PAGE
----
A UX designer focuses on the planning, creation, and execution of content. The content can be in the form of text, images, and videos on a website page. Developing a content strategy is not the main responsibility of a UX designer, but many companies emphasize on content-driven design for a more effective experience.

Tasks for developing a content strategy may include:

  • Content mapping and auditing
  • Customer analysis
  • Competitor analysis


Prototyping and testing are some of the most important parts of the UX design process. Designs go through several tests before they are finalized and approved.

The main tasks for testing designs include:

  • Wireframing the basic structure of designs
  • A/B testing between text layouts, button placements, and other design elements
  • Prototyping designs to text for function

User Research

The best UX designs require a lot of research on different problems and their solutions with a specific design. UX research may involve surveys, questionnaires, product testing, or research methodologies based on the goal of the design. For example, quantitative data from questionnaires and surveys will show how users utilize a new feature, while qualitative data can show how users feel about the design of the product or service. Conducting the right research helps redesign a product or service according to the users’ needs, which has a huge impact on the product’s performance.

Common tasks for consumer research may include:

  • Adopting and designing the right research methodology
  • Conducting research through questionnaires, focus groups, surveys, etc.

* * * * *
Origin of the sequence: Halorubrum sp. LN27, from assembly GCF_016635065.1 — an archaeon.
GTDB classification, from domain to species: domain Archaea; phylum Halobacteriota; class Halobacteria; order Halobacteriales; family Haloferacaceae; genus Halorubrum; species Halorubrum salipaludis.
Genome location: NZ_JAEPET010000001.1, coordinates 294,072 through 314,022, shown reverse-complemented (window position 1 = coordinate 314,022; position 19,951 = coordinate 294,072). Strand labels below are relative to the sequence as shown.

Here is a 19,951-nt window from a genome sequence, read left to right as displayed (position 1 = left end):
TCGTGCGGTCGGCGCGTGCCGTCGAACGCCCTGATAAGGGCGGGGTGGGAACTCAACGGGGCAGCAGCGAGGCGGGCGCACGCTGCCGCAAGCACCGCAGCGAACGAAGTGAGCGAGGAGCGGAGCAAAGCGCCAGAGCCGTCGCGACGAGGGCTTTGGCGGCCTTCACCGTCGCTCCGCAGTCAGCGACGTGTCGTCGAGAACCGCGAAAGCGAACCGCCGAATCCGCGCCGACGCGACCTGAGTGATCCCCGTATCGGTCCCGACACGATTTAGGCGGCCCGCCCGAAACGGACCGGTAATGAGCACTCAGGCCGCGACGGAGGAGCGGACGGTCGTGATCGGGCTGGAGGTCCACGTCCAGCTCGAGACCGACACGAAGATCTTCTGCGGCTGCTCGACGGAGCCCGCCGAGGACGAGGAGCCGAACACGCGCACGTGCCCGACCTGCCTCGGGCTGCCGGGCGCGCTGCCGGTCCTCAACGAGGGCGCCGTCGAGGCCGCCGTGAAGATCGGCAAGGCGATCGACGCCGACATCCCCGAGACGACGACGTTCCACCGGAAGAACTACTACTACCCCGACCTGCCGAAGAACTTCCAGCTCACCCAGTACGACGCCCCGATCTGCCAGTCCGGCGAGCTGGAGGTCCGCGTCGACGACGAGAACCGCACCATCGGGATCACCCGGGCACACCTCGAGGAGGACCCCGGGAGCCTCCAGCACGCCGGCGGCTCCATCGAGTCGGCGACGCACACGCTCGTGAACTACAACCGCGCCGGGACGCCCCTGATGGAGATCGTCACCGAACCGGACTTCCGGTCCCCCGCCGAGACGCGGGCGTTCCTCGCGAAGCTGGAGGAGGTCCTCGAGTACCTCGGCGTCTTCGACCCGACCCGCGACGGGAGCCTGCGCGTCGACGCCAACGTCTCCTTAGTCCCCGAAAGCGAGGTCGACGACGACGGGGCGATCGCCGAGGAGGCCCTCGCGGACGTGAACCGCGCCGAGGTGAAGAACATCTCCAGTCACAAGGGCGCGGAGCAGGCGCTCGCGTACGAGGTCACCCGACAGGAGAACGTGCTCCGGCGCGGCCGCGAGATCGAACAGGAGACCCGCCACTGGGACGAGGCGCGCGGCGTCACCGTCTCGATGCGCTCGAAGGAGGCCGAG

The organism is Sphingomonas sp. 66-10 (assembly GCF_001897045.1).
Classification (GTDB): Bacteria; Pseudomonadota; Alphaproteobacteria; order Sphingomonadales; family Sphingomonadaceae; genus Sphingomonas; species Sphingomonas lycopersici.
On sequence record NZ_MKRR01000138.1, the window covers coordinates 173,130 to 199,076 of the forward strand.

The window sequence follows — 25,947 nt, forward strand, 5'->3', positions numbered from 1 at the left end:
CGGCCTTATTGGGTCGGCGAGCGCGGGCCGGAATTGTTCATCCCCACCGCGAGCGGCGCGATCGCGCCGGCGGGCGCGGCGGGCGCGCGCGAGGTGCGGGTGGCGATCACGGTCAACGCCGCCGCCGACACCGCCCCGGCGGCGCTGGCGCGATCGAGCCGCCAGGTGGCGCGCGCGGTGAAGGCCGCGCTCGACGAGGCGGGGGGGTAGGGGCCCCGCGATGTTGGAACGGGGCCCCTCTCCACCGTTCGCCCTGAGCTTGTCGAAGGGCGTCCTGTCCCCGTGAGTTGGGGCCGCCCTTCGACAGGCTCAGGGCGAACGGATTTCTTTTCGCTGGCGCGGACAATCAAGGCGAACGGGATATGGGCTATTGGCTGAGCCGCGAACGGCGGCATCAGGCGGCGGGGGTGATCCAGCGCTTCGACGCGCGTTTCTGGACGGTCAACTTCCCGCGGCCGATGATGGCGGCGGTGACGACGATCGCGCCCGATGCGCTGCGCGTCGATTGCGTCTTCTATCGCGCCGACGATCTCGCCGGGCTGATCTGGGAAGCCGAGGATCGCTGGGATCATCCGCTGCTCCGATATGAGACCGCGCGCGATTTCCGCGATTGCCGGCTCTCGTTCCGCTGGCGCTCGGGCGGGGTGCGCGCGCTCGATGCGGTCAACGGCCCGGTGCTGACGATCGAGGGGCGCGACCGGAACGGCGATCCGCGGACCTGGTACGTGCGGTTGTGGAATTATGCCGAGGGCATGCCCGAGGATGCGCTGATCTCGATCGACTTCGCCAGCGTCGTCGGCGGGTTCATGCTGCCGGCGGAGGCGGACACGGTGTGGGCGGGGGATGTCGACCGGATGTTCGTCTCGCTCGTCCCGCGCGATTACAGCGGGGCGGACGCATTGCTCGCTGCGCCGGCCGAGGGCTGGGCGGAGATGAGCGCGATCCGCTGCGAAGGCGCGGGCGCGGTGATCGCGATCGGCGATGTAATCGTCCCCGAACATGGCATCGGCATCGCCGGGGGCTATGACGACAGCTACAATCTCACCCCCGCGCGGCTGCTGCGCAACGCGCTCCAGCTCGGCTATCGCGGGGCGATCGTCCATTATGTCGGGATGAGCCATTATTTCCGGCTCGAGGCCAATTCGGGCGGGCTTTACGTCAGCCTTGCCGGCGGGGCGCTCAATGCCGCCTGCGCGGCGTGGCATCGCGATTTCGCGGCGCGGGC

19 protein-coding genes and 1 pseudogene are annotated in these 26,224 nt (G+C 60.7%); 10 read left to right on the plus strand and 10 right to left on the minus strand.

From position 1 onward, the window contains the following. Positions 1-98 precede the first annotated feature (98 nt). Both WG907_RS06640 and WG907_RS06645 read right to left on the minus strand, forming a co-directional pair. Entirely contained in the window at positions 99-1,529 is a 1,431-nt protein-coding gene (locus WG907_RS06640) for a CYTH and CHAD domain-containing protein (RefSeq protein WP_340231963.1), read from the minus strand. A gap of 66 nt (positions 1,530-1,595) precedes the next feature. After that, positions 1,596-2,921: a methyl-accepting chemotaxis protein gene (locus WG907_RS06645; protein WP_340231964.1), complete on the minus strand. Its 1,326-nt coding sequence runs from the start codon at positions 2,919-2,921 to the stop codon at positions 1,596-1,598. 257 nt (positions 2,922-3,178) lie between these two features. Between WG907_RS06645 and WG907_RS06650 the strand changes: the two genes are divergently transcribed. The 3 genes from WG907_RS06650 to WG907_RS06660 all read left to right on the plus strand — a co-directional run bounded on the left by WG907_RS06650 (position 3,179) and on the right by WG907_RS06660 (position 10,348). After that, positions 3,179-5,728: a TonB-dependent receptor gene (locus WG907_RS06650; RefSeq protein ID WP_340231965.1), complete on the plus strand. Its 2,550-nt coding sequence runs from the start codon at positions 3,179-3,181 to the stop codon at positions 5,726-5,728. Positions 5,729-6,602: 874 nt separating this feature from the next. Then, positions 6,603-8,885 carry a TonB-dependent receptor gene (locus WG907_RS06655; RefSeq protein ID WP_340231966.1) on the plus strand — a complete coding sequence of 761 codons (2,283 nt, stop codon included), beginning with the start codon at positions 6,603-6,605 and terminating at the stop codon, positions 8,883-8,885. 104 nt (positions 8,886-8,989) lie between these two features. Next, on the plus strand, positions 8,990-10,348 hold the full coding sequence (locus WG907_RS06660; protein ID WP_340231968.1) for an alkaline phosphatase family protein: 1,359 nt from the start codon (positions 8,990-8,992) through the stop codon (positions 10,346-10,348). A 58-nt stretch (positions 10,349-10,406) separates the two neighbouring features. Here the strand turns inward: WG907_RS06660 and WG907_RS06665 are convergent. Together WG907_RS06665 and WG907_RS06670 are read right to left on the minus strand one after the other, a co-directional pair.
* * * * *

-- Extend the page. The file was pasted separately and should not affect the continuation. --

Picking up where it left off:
• Analyzing data gathered from the research.

Coordination and Analysis

A UX designer works with a broader design team to plan, develop strategy, and execute and analyze projects’ performance after implementation.

Common tasks related to coordination and analysis include:

  • Planning for future projects
  • Analyzing existing designs
  • Tracking the performance of designs

Major Responsibilities of a UI Designer

A UI designer focuses on the specifics of the interface of a product or service. They choose fonts, create visual elements, and make pages and other individual components visually appealing to meet the product’s objectives. They oversee the overall style and functionality of the design.

Create and Maintain Brand Style

UI designers establish a defined brand style which is crucial for most businesses these days. This is an important component in the UI design process from a usability standpoint. Their main goal is to ensure the product or service’s design is aesthetically consistent with the brand’s theme and goal.

Creating and maintaining brand style may include tasks like:

  • Create brand style guides
  • Implementing a brand’s style consistently across a product or service
  • Maintain accessible design standards

Create Visual Design

UI designers build and optimize the product’s components, including color, typography, buttons, and other elements that help in a strong interface. 

Building visual design may include tasks such as:

  • Coloring elements of a website or service
  • Designing buttons and other clickable elements
  • Choosing fonts and typesetting

Create Interaction Design

UI designers often develop and implement the interactive components of products or services, including animations, images, pictures, etc., to make users take a certain action.

Tasks for creating an interactive design may include:

  • Creating animations 
  • Developing interactive elements like photos or videos
  • Managing how content reacts when the users interact with it

Developing Responsive Design

Products or services must be made responsive to make them accessible across various devices, such as desktops, laptops, smartphones, and tablets. Responsiveness is especially important for web designing, so the websites are usable on every screen.

Tasks to make responsive design may include:

  • Developing easily resizable vector elements
  • Making flexible website or program layouts
  • Developing responsive design style guides

Why UX and UI are important?

UX and UI are complementary roles and are naturally related to one another. With a knowledge of both, professionals of either discipline can contribute to a more cohesive design process that gives a better final product.

Also, UX design skills are in high demand these days, and a strong understanding of both UX and UI design will benefit those looking to capitalize on this growing demand.